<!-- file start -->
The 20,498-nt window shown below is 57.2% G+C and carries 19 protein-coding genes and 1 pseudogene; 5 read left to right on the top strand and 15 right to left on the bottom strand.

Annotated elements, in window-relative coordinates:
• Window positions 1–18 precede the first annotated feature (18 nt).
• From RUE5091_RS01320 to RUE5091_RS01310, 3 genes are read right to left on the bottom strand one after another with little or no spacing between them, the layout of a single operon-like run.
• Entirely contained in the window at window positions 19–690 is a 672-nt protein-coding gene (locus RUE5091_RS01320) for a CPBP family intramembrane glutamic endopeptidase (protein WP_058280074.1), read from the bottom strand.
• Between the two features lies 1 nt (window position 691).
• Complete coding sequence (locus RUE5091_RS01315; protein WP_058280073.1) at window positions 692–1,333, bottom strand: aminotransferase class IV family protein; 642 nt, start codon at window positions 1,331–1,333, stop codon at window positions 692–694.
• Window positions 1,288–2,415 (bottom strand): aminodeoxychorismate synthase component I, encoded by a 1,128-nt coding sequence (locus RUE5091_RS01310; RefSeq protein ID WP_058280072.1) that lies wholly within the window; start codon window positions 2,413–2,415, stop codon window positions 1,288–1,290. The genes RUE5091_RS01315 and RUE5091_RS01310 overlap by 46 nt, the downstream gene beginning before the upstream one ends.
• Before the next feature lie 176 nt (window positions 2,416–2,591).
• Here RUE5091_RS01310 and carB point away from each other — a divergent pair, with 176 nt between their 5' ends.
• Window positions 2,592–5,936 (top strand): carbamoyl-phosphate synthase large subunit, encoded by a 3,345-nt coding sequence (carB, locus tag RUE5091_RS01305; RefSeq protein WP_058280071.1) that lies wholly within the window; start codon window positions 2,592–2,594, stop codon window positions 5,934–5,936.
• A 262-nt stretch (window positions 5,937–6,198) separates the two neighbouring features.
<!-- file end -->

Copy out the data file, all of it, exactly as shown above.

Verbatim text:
The 20,498-nt window shown below is 57.2% G+C and carries 19 protein-coding genes and 1 pseudogene; 5 read left to right on the top strand and 15 right to left on the bottom strand.

Annotated elements, in window-relative coordinates:
• Window positions 1–18 precede the first annotated feature (18 nt).
• From RUE5091_RS01320 to RUE5091_RS01310, 3 genes are read right to left on the bottom strand one after another with little or no spacing between them, the layout of a single operon-like run.
• Entirely contained in the window at window positions 19–690 is a 672-nt protein-coding gene (locus RUE5091_RS01320) for a CPBP family intramembrane glutamic endopeptidase (protein WP_058280074.1), read from the bottom strand.
• Between the two features lies 1 nt (window position 691).
• Complete coding sequence (locus RUE5091_RS01315; protein WP_058280073.1) at window positions 692–1,333, bottom strand: aminotransferase class IV family protein; 642 nt, start codon at window positions 1,331–1,333, stop codon at window positions 692–694.
• Window positions 1,288–2,415 (bottom strand): aminodeoxychorismate synthase component I, encoded by a 1,128-nt coding sequence (locus RUE5091_RS01310; RefSeq protein ID WP_058280072.1) that lies wholly within the window; start codon window positions 2,413–2,415, stop codon window positions 1,288–1,290. The genes RUE5091_RS01315 and RUE5091_RS01310 overlap by 46 nt, the downstream gene beginning before the upstream one ends.
• Before the next feature lie 176 nt (window positions 2,416–2,591).
• Here RUE5091_RS01310 and carB point away from each other — a divergent pair, with 176 nt between their 5' ends.
• Window positions 2,592–5,936 (top strand): carbamoyl-phosphate synthase large subunit, encoded by a 3,345-nt coding sequence (carB, locus tag RUE5091_RS01305; RefSeq protein WP_058280071.1) that lies wholly within the window; start codon window positions 2,592–2,594, stop codon window positions 5,934–5,936.
• A 262-nt stretch (window positions 5,937–6,198) separates the two neighbouring features.